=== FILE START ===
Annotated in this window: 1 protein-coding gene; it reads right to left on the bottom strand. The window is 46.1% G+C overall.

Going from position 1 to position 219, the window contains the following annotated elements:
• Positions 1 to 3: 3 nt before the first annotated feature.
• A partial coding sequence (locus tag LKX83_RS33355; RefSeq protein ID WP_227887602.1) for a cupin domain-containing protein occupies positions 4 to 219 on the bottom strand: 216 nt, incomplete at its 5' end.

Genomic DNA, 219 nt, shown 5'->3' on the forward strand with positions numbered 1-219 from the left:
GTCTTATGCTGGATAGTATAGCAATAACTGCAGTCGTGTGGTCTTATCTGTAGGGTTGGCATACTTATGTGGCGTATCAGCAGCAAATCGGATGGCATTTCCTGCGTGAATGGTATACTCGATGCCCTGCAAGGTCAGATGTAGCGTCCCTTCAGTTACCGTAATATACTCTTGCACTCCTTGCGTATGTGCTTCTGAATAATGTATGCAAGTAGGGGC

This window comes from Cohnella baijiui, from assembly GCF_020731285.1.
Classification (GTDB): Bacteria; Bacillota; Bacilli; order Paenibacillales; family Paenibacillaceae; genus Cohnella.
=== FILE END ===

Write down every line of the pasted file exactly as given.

Annotated in this window: 1 protein-coding gene; it reads right to left on the bottom strand. The window is 46.1% G+C overall.

Going from position 1 to position 219, the window contains the following annotated elements:
• Positions 1 to 3: 3 nt before the first annotated feature.
• A partial coding sequence (locus tag LKX83_RS33355; RefSeq protein ID WP_227887602.1) for a cupin domain-containing protein occupies positions 4 to 219 on the bottom strand: 216 nt, incomplete at its 5' end.

Genomic DNA, 219 nt, shown 5'->3' on the forward strand with positions numbered 1-219 from the left:
GTCTTATGCTGGATAGTATAGCAATAACTGCAGTCGTGTGGTCTTATCTGTAGGGTTGGCATACTTATGTGGCGTATCAGCAGCAAATCGGATGGCATTTCCTGCGTGAATGGTATACTCGATGCCCTGCAAGGTCAGATGTAGCGTCCCTTCAGTTACCGTAATATACTCTTGCACTCCTTGCGTATGTGCTTCTGAATAATGTATGCAAGTAGGGGC

This window comes from Cohnella baijiui, from assembly GCF_020731285.1.
Classification (GTDB): Bacteria; Bacillota; Bacilli; order Paenibacillales; family Paenibacillaceae; genus Cohnella.